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Table of Contents
REVIEW ARTICLE
Year : 2021  |  Volume : 18  |  Issue : 2  |  Page : 127-131

Resistance of heavy metal and antibiotics at industrial effluents and agriculture stagnant water


1 Division of Microbiology, ICMR-National Institute of Occupational Health, Ahmedabad, Gujarat, India
2 Division of Toxicology, ICMR-National Institute of Occupational Health, Ahmedabad, Gujarat, India

Date of Submission24-Feb-2021
Date of Decision12-Apr-2021
Date of Acceptance16-Apr-2021
Date of Web Publication28-May-2021

Correspondence Address:
Mahesh Chandra Sahu
Division of Toxicology, ICMR-National Institute of Occupational Health, Meghani Nagar, Ahmedabad - 380 016, Gujarat
India
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Source of Support: None, Conflict of Interest: None


DOI: 10.4103/am.am_16_21

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  Abstract 


Industries are developed day by day. It is required for the development of the country, but industrial pollution is the major problem worldwide. Industrial effluents contain organic, inorganic, radioactive, metals, antibiotics, and carcinogenic substances. Effluents directly or indirectly contact with drinking water and agricultural water and affect human health. Due to metal and antibiotic polluted environment, bacteria developed special resistant mechanism against heavy metal and antibiotic. In future, these bacteria easily survive in high dose and affect humans and agricultural land.

Keywords: Antibiotic, bacteria, effluents, heavy metals, resistant


How to cite this article:
Patel TM, Sahu MC. Resistance of heavy metal and antibiotics at industrial effluents and agriculture stagnant water. Apollo Med 2021;18:127-31

How to cite this URL:
Patel TM, Sahu MC. Resistance of heavy metal and antibiotics at industrial effluents and agriculture stagnant water. Apollo Med [serial online] 2021 [cited 2021 Jun 21];18:127-31. Available from: https://www.apollomedicine.org/text.asp?2021/18/2/127/317184




  Introduction Top


Industry produces a various product and provides services for people or industry is the work and process involved raw material and making them in to product.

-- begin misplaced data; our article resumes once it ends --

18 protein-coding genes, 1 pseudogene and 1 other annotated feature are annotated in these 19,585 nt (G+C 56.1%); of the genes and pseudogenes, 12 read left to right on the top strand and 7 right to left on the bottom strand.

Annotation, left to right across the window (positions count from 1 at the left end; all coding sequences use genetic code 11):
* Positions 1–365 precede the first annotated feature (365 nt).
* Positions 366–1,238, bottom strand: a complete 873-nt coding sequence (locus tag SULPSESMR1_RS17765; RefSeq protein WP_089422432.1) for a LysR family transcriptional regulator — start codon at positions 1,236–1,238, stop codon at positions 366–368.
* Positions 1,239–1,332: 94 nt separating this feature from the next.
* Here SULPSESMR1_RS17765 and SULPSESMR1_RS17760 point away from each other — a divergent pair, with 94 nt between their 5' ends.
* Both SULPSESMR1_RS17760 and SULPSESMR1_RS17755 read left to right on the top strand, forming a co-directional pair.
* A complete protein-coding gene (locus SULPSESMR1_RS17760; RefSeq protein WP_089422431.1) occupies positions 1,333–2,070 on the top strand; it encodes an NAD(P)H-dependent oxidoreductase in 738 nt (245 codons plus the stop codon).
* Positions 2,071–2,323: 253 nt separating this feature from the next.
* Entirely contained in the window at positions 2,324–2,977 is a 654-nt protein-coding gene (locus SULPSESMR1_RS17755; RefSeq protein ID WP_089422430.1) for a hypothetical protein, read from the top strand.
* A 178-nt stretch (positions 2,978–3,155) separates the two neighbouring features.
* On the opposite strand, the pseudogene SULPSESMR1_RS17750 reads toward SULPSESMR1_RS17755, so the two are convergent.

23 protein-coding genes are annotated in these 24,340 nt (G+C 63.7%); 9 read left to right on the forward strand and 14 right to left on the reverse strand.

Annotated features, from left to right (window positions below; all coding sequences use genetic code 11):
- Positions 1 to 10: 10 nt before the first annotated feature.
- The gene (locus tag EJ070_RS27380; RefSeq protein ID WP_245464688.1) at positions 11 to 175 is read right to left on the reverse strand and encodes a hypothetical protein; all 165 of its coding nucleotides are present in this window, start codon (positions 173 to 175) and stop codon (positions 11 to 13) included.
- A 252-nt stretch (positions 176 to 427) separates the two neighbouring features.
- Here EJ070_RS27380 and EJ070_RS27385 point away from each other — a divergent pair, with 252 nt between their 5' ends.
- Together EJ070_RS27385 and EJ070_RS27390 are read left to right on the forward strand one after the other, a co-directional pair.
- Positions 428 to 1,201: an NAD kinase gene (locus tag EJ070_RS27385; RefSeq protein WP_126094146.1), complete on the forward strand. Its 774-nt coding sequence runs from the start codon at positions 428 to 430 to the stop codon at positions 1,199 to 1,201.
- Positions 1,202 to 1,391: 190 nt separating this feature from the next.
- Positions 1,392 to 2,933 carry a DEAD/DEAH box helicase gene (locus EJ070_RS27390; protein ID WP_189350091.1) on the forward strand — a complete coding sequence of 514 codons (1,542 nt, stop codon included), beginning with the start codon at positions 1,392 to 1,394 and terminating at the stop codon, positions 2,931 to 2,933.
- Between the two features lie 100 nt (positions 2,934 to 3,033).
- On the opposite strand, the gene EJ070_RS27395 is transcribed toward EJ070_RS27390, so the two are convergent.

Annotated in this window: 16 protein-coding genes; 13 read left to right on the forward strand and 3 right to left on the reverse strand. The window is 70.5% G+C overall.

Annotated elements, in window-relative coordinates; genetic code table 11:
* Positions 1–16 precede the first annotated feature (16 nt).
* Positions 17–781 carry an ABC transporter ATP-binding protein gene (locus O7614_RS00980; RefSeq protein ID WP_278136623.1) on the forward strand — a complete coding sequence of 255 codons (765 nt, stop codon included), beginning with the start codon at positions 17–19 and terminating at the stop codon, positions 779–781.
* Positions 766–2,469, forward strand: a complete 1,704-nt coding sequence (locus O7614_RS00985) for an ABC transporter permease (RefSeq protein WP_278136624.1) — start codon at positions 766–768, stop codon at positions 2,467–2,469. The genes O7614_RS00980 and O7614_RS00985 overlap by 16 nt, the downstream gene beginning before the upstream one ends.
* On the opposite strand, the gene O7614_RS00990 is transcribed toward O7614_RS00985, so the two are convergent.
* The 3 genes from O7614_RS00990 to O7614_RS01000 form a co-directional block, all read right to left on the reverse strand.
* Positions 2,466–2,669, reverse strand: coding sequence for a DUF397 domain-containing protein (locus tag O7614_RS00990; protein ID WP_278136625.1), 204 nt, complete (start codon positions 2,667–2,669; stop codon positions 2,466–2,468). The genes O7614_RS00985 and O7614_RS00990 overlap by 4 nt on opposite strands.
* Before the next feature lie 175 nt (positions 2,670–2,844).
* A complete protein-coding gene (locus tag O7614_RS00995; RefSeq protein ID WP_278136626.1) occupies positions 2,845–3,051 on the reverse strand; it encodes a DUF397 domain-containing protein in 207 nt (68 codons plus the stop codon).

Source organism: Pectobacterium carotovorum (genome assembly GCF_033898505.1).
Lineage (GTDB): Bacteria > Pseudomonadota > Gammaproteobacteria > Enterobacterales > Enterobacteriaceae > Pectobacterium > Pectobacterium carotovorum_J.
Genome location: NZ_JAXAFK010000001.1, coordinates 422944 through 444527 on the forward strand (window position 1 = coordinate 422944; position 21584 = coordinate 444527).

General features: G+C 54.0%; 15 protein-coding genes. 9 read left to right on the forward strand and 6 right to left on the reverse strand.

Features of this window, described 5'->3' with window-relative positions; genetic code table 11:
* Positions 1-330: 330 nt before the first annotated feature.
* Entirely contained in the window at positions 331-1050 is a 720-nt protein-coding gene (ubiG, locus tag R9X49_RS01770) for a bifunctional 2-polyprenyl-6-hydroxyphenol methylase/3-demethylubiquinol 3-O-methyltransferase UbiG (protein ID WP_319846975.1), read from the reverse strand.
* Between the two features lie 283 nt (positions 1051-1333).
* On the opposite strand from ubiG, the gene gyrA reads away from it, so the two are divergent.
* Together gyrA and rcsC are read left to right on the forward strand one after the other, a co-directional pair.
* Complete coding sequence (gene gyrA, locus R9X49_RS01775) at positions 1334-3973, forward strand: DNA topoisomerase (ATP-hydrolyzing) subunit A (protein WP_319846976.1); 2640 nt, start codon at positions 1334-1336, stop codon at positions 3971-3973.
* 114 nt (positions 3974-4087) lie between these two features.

Classification of Industries Top


Primary

Primary industries are those industries which produce primary requirements which are useful. The example of primary industry is agriculture industry as it produces material which we can use.

Secondary

It involves those industries which are produce a product by using the advance technique. Car making industries are the examples of secondary industry.

Tertiary

It provides essential facility and assist to other level of industry. It includes finance, medical, education, and other services.

Quaternary

Called as information industry provides research and training, creation, and transfer of information.

Quinary

It is branch of country's economy. It controls all the decision. Laws and policies are made and implemented by Quinary industry.

Industrial growth can be promoting through modern techniques, easy investment, through investigation and expertise. Industries are for economic and business purposes. Therefore, industries affect the gross domestic product of the country. Details of the products of the different industries are documented in [Table 1].
Table 1: Different types of major industry in India and their products

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Due to industrialization contaminant introduced into the environment. Nowadays, major of pollutions generated by industrial process which includes air pollution, noise pollution, plastic pollution, thermal pollution, soil pollution, and water pollution. It can cause respiratory disease, cardiovascular disease, skin disease, neurological disease, and cancer. Other than human health industrial pollution highly affect to the agricultural field. Waste effluents are release into rivers and around the area of industries reduces the quality of soil. Industrial development is required but the reduction of waste and its management also required it will be necessary for environment.


  Industrial Waste Mainly Classified into Following Two Forms Top


Hazardous waste